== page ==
We can divide pseudo-selectors in 2 groups: based on targeting location, or based on a specific state of an element. To illustrate the state group we can view pseudo-selectors in action ‘<a>’ link element. See what I did there? 🙂
Below you can see an example of a few common link pseudo-selectors, ‘:hover’, ‘:link’, ‘:visited’:

.link-element:link {}
.link-element:visited {}
.link-element:hover {}

In de the codepen you can see this in action by clicking, hovering or visiting the link. All these different colors and appearance of the link are specified separately. Most of these interactive elements in html come with there browser default styling. Without the styling they would be white on a white background and therefor not visible. many more pseudo-selectors are available to define the state of an element. For instance the ‘:focus’-state when you click on a input field, or the ‘:checked’ state if you select a checkbox or radio button. The full list of pseudo-classes can be found here.


The second group of pseudo(-class)-selectors are the selectors to specify the location of the element. You might know the ‘:first-child’ pseudo-selector. This targets the first child of a selected element. So if you have:

.list > div:first-child {} /* selects the first child in the list */

This will select the first child in the element with the [class]-class. It’s possible to target the last child in a similar way. You can do this by defining ‘:last-child’. For every child in between a new pseudo-selector was created. The so called ‘:nth-child’-selector. This selector gives you the possibility to select one or more child elements. You can even write equations in attributes to select different sequences of child elements. Let me clarify this with an example:

.list > div:last-child {} /* selects the last child in list */
.list > div:nth-child(odd) {} /* selects the odd children in list */
.list > div:nth-child(7) {} /* selects the 7th child in list */
.list > div:nth-child(4n+1) {} /* selects child 1,5,9,etc in list */

This kind of selecting can be handy in list or tables in which all elements and rows are of the same elements. It does not matter if the elements are specified with a class. You can target them either way. In the codepen you can find an example of the nth-child targeting. I made you a sort of nth-child hovering memory game :). Can you find all color duo’s by looking at the selectors?
I mentioned that you can add a mathematical equation into the ‘nth-child’-selector. Let’s take ‘4n + 1′ for example. You might recognize this from math-class at high school. It is similar to 4x +1. It selects each fourth child and then shifts the selection by one. Selecting the next element. This means 1 (4 x 0 +1), 5 (4 x 1 +1), 9 (4 x 2 +1) and so on… here’s a detailed blog about the ‘nth-child’-selector.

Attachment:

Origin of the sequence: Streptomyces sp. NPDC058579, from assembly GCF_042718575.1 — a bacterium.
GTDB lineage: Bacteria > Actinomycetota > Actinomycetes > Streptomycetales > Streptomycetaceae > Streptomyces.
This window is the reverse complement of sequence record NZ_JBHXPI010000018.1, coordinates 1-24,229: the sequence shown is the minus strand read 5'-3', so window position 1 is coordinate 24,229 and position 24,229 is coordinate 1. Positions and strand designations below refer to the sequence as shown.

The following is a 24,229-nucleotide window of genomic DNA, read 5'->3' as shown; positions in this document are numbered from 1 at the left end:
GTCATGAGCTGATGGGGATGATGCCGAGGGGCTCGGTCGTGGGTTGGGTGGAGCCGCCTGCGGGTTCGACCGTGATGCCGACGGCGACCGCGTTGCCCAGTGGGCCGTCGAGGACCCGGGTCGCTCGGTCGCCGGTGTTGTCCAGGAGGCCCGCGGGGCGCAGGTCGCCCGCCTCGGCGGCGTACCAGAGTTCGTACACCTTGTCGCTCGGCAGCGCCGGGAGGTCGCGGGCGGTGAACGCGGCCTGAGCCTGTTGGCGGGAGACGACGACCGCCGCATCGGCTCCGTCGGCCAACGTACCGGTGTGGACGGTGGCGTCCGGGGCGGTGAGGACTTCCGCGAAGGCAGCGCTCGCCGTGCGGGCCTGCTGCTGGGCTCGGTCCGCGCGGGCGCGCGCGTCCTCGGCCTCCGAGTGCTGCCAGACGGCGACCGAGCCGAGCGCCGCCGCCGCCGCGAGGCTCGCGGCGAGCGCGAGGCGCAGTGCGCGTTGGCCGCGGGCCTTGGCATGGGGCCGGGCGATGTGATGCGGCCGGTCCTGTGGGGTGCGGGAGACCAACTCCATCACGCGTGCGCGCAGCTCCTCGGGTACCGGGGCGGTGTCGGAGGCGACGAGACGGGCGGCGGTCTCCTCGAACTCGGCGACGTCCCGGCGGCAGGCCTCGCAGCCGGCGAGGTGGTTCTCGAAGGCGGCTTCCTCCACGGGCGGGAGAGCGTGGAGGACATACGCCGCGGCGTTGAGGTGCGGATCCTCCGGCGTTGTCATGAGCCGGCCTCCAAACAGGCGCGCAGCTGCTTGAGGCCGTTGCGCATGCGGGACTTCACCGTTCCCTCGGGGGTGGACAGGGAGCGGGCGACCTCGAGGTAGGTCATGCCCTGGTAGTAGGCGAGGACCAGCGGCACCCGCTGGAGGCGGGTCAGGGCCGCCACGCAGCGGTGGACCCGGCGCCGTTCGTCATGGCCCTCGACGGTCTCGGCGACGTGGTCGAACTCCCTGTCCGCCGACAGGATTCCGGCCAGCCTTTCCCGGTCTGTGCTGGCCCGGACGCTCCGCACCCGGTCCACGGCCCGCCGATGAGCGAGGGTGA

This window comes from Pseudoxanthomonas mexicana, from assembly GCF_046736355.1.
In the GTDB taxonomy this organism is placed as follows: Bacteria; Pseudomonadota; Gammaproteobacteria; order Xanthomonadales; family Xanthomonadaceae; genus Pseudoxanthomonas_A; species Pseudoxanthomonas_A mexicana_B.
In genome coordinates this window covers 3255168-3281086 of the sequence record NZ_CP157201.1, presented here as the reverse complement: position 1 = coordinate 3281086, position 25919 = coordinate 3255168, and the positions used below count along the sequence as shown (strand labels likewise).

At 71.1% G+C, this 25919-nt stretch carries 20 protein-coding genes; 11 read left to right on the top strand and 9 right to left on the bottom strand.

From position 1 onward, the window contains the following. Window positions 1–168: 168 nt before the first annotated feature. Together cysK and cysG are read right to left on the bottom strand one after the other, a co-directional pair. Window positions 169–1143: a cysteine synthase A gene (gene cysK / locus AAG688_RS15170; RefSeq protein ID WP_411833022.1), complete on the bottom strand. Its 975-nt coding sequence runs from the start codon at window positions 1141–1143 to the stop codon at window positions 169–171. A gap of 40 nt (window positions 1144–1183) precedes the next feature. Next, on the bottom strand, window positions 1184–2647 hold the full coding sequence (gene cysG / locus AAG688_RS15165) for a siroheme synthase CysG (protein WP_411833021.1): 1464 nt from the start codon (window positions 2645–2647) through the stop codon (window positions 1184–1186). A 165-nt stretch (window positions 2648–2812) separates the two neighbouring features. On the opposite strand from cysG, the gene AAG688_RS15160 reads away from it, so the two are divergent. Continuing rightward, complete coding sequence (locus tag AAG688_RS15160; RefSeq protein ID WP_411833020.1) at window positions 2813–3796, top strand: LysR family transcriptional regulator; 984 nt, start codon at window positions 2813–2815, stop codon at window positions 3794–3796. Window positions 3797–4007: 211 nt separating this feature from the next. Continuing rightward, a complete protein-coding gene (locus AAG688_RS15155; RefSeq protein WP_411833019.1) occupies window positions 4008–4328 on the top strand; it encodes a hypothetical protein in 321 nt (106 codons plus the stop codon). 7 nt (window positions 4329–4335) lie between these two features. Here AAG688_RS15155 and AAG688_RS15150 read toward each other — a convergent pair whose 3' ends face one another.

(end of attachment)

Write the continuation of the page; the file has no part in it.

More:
Pseudo- elements

Let’s move on to pseudo-elements. These where introduced in CSS3 to add decoration to elements semantically correct. For instance adding a icon to a button without adding an empty ‘i’-tag or adding targeting a placeholder element that is a invisible element belonging to the ‘input’-element. You can see this selector as ‘selecting a part of an element.’ Normally you would create a new element to do this but now you can target it being part of its original element.
Let’s see the pseudo-element in action:

  .selector-class::before {
    content: "x";
    position: absolute;
    display: block;
    top: 0;
    left: 0;
    width: 30px;
    height: 30px;
    background-color: gray;

You can find a full set of pseudo-element-selectors here. What more magical things you can do with pseudo-elements we will discuss in a later chapter of this blog.

karate kid element selection

karate kid element selection

You now know what selector you can use in which situation. Where to use the type of selectors, where to use combinators, where to use pseudo-elements and where you can use pseudo-elements. You know the specificity of selectors. The elements selector is the strongest. Then classes. Then pseudo and attributes. You are now ready to select any element on the page.

Like with driving a car, writing elegant CSS-selectors comes by experience in writing styles and playing around with branding. The template will be your canvas. Try to use selectors in new learned ways to see what possibilities you have. You will discover many things you would normally solve with Javascript.

StyleFacts part 1

StyleFacts part 2

If you have questions about selector or you have a great addition to this blog please let me know in the comments! Thanks for reading. The next blog will be about responsive design.